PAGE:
CHARLESTON, W.Va. -- Let's talk about what we expect when emergencies happen. What do we expect from the theater manager in Aurora? To call 911 and assist police as much as possible? Sure. To run down the aisle of the theater and unarmed, attempt to stop a heavily armed killer? No. How about the supermarket manager in Tucson when a killer opened fire in front of the store? Or retail managers in the mall in Clackamas Ore.? None are expected to physically confront a heavily armed intruder. Call 911 and do your best to keep customers safe. That is what we expect of you.
Now consider the case of teachers from Columbine to Virginia Tech to Sandy Hook. At Columbine, teacher Dave Sanders made students in the cafeteria get away from the windows and get down on the floor, making the cafeteria look empty when the killers looked in. He was later shot in a stairwell, crawled into a science room and despite students' efforts to treat him, died as rescuers arrived. Professor Liviu Librescu blocked a doorway with his body while students escaped through windows at Virginia Tech. He and four other professors died in the attack. And now we have those wonderful, brave elementary teachers, custodian, school psychologist and principal at Sandy Hook Elementary School. Principal Hochsprung lunged at the shooter and was killed. Victoria Soto crammed all her students into a tiny bathroom. There was no room for her so she stepped out. She was shot immediately, but her students were not. Four other brave educators gave their lives to protect the students in their care. I have no doubt their actions were instinctual and teachers at every level across the country would react the same way.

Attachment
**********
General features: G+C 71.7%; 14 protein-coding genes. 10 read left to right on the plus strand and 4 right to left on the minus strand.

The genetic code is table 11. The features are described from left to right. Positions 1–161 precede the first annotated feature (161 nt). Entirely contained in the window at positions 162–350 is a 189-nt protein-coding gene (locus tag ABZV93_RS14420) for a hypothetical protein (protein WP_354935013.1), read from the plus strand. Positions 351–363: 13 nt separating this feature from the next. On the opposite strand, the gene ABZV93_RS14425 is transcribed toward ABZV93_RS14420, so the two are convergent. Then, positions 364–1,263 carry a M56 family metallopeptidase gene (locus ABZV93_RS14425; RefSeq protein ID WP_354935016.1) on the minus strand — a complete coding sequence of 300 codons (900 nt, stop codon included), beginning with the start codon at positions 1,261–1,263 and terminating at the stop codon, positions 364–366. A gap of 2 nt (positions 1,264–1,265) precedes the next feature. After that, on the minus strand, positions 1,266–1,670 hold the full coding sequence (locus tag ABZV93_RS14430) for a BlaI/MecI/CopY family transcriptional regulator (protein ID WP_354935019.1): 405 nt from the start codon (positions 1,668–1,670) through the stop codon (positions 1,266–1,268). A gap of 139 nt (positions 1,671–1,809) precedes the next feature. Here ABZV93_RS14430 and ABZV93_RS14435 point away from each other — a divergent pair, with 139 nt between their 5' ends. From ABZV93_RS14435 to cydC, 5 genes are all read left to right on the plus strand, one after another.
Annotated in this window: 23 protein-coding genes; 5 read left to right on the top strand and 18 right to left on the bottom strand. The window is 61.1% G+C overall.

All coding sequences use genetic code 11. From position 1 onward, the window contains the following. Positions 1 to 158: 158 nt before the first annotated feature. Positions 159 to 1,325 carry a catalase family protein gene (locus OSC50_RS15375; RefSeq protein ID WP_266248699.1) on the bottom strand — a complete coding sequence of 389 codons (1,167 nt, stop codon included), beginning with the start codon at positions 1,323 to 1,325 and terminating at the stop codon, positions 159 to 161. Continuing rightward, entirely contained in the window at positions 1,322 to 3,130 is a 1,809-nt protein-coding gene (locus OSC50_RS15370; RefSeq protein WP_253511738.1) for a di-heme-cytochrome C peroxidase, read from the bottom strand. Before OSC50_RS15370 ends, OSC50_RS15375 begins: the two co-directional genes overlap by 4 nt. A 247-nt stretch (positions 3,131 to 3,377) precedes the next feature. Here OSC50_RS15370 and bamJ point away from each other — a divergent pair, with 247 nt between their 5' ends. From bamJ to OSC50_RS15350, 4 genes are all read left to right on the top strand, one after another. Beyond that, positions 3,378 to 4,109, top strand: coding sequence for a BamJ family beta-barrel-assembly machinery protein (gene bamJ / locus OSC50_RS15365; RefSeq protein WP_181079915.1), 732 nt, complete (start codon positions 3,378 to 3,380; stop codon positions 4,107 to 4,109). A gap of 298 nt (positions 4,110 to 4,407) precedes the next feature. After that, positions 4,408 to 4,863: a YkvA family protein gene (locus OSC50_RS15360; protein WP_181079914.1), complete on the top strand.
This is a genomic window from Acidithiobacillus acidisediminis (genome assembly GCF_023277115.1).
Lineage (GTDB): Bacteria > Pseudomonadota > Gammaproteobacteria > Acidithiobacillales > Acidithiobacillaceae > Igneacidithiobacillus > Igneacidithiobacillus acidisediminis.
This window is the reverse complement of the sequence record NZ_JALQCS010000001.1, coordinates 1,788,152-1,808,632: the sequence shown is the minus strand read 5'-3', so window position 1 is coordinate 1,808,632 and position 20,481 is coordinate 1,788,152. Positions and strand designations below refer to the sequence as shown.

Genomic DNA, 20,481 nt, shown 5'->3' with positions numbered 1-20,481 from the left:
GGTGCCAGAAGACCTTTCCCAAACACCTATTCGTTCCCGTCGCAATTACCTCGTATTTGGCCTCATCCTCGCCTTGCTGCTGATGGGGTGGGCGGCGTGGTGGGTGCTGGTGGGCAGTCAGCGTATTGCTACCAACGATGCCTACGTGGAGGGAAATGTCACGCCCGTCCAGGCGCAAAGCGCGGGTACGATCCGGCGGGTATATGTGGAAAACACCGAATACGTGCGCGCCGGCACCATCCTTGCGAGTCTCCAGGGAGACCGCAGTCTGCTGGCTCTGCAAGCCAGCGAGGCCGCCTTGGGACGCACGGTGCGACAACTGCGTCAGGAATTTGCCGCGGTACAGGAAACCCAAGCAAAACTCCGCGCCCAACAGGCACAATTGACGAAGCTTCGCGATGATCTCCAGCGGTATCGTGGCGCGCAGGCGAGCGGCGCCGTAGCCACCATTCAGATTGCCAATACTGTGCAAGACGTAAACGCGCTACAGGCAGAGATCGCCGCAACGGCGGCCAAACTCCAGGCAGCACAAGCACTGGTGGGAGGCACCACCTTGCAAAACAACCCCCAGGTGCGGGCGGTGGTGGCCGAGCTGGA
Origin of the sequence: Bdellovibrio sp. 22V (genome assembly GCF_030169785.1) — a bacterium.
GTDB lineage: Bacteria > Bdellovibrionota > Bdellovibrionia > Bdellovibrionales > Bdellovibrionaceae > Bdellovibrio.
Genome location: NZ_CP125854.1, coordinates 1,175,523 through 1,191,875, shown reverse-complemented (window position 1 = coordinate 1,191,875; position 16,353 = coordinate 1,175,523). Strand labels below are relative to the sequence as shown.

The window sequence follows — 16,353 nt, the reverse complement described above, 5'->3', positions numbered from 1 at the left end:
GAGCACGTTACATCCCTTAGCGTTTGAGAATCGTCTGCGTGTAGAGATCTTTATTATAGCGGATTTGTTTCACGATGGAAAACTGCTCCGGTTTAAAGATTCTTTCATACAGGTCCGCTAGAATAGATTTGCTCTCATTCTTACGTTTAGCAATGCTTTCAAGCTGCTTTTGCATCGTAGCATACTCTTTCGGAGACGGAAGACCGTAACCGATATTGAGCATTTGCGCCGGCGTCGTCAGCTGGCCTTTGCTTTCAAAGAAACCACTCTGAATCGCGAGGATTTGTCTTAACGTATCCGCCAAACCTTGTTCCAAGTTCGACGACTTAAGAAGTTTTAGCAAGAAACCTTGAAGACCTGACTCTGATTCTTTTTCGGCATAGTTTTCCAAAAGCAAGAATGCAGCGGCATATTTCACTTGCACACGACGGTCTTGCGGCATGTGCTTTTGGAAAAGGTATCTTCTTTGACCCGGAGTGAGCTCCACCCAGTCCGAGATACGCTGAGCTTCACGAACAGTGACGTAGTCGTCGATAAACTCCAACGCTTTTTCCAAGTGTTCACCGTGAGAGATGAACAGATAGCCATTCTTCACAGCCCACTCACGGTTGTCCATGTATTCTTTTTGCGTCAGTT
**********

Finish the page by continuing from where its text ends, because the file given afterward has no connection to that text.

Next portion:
We expect firefighters and police to run toward danger. They are trained for it and know it could happen at any time. Our brave military personnel are ready to defend us from the world's worst at a moment's notice. They are trained and ready. When and how did school teachers get on that list? No teacher training program ever started with, "If a heavily armed, mentally disturbed person shoots his way into your school, this is what you do." Teachers react so courageously through instinct and an overwhelming need to protect those in their charge, even unto death. Who will protect the educators?
What will America do about this? Is this the new norm? Should we turn kindergarten classrooms into heavily fortified and guarded prisons? Why have we cut funding in mental health and refused to address the rising flood of high-powered guns with oversize ammunition clips? This nation has some serious discussions coming. Answers will be difficult.
In the mean time, there is something every American can do, starting today. Respect teachers for the jobs they do every day and for the decisions we hope they will never have to make. Know that they are heroes-in-waiting, always ready. Respect that. Respect them.
Coulson, of Charleston, is executive director of the state Office of Career and Technical Innovation and the husband of an elementary school teacher.